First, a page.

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A hepatic sclerosed hemangioma with significant morphological change over a period of 10 years: a case report.

Shimada Y, Takahashi Y, Iguchi H, Yamazaki H, Tsunoda H, Watanabe M, Oda M, Yokomori H - J Med Case Rep (2013)

Bottom Line: Tumor markers carcinoembryonic antigen, alpha-fetoprotein, and CA19-9 levels in the peripheral blood were not elevated at any time.Segmental hepatectomy was performed.Immunochemically, the tumor cells were positive for CD34 and alpha smooth muscle actin.

View Article: PubMed Central - HTML - PubMed

ABSTRACT

Introduction: Liver cavernous hemangioma is the most common noncystic hepatic lesion, and a hemangioma that undergoes degeneration and fibrous replacement is called a hepatic sclerosed hemangioma.

Case presentation: A 63-year-old Japanese man was admitted for detailed investigation of a liver tumor. Tumor markers carcinoembryonic antigen, alpha-fetoprotein, and CA19-9 levels in the peripheral blood were not elevated at any time. Plain computed tomography showed an approximately 1.5 cm low density mass in the periphery of segment 8, which was marginally enhanced on contrast-enhanced dynamic computed tomography. On magnetic resonance imaging, the tumor was hypointense on T1-weighted image and hyperintense on T2-weighted image. The tumor was suspected to be an atypical hemangioma, metastatic, hepatocellular carcinoma, or cholangiocellular carcinoma. Segmental hepatectomy was performed. Histological examination of the resected tumor specimen revealed a sclerosed hemangioma with marked hyalinization and sparse stromal fibrosis. Immunochemically, the tumor cells were positive for CD34 and alpha smooth muscle actin. Electron microscopically, the residual hemangioma consisted of numerous caveolae and vesicles in endothelial cells in irregular shapes and sizes. Immunostaining for caveolin-1 showed decreased or no caveolin-1 reactivity in the hyalinized lesions of the sclerosed hemangioma, but abundant caveolin-1 reactivity in the residual cavernous hemangioma. Of interest, computed tomography images of the tumor obtained 10 years earlier at our hospital depicted a 3 cm typical cavernous hemangioma.

Conclusions: Hepatic sclerosed hemangioma is a rare condition. Comparison of radiological findings of the lesion over a period of 10 years was valuable in providing insight for the evolutional process from liver cavernous hemangioma to hepatic sclerosed hemangioma.

No MeSH data available.


Related in: MedlinePlus

Abdominal contrast-enhanced dynamic computed tomography (CT) findings. a: Plain CT shows an approximately 1.5cm low-density mass in the periphery of segment 8 (arrow). b: Early arterial phase image (40sec) of enhanced CT shows that the tumor is marginally enhanced. Small satellite-like lesions (arrow) are found close to the main tumor. c: Portal venous phase image of enhanced CT shows the tumor in segment 8 (arrow). d: Delayed-phase image (180 seconds) of enhanced CT shows faint enhancement of a small portion of the tumor. Arrow denotes hepatic mass lesion.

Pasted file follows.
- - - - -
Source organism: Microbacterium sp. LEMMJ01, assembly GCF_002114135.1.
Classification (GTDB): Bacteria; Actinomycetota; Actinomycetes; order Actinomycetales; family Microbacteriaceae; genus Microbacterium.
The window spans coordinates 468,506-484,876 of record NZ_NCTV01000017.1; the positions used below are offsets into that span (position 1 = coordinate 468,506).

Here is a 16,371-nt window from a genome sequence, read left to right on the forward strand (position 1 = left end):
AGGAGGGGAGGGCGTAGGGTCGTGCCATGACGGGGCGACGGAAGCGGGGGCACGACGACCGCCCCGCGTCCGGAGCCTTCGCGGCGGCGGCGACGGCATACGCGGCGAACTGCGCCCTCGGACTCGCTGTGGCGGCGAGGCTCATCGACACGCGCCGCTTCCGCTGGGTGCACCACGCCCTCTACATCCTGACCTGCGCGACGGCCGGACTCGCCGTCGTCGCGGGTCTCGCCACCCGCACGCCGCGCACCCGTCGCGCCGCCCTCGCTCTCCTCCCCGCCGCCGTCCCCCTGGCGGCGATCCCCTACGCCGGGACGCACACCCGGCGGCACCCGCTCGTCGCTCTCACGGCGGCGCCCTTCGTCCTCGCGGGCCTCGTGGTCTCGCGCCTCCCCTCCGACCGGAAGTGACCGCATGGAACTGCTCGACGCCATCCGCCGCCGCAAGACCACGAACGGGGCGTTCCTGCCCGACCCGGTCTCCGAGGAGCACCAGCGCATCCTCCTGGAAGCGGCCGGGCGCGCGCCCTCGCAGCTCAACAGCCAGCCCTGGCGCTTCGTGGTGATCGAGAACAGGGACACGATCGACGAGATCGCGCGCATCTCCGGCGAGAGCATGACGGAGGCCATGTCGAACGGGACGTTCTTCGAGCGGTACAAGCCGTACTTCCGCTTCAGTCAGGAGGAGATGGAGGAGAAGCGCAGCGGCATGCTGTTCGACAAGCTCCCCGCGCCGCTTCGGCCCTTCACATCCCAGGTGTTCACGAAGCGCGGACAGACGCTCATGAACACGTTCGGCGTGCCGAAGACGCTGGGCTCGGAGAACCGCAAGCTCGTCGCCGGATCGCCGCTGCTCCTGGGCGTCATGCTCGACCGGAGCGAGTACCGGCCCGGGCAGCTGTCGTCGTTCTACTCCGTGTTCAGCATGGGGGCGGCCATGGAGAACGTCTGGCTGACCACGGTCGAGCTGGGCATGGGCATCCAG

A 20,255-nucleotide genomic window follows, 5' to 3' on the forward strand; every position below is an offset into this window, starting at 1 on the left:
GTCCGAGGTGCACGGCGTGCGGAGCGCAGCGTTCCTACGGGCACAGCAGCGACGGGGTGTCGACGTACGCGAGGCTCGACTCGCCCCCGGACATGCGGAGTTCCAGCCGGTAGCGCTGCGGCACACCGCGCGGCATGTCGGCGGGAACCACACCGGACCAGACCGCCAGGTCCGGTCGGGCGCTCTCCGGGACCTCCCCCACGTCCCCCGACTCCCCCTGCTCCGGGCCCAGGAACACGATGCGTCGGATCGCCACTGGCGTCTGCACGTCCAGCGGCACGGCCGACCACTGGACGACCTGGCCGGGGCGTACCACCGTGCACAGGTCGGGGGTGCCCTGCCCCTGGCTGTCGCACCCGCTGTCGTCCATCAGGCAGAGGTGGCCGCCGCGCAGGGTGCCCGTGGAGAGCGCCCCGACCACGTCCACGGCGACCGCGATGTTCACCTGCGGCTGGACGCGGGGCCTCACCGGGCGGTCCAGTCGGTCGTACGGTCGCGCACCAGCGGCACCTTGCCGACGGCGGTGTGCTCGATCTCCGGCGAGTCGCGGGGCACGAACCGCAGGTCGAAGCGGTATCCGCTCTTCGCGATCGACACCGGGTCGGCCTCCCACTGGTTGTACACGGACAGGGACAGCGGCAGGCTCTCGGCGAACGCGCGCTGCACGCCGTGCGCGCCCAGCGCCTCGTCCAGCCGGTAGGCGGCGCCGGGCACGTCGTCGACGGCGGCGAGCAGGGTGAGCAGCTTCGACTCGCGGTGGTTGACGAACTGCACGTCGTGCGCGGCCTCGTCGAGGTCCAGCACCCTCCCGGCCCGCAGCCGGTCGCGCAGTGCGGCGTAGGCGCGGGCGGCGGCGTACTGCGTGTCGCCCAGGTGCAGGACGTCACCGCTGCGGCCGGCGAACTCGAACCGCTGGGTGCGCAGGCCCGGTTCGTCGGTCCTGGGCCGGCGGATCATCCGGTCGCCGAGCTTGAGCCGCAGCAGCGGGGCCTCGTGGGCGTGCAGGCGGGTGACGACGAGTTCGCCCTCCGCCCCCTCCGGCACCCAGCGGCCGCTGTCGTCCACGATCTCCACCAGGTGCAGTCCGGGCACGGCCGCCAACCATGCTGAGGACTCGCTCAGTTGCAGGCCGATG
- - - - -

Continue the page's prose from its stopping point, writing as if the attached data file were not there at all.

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Figure 1: Abdominal contrast-enhanced dynamic computed tomography (CT) findings. a: Plain CT shows an approximately 1.5cm low-density mass in the periphery of segment 8 (arrow). b: Early arterial phase image (40sec) of enhanced CT shows that the tumor is marginally enhanced. Small satellite-like lesions (arrow) are found close to the main tumor. c: Portal venous phase image of enhanced CT shows the tumor in segment 8 (arrow). d: Delayed-phase image (180 seconds) of enhanced CT shows faint enhancement of a small portion of the tumor. Arrow denotes hepatic mass lesion.

Mentions: A 63-year-old Japanese man was transferred to our hospital for detailed investigation of a liver tumor. At admission to our hospital, the hematologic and blood chemistry data were as follows: white blood cell count 3,800/μL, hemoglobin 15.9g/dL, platelet count 146,000/μL, blood urea nitrogen 17.9mg/dL, creatinine 0.82mg/dL, albumin 4.3g/dL, aspartate aminotransferase 26IU/L, alanine aminotransferase 33IU/L, and total bilirubin 0.9mg/dL. Serum hepatitis B (HB) surface antigen, anti-HBe antibody, and anti-hepatitis C virus antibody were negative. Alpha-fetoprotein, carcinoembryonic antigen, and cancer antigen 19–9 levels were within the normal ranges. Dynamic CT depicted a mass measuring 1.5 × 1.4cm with a bulging contour in segment 8 of the liver, which was enhanced in the arterial phase and showed subtle low density with focal capsular enhancement in the delayed phase (Figure 1). A magnetic resonance image (MRI) demonstrated low signal intensity on T1-weighted image, and slightly high signal intensity on T2-weighted and diffusion-weighted images (Figure 2a–c). Dynamic contrast (gadolinium ethoxybenzyl diethylenetriaminepentaacetic acid)-enhanced MRI of the tumor showed subtle marginal enhancement in the delayed phase and well-demarcated low intensity in the hepatobiliary phase (Figure 2d-h). Gastroscopy revealed atrophic gastritis and colonoscopy showed normal findings.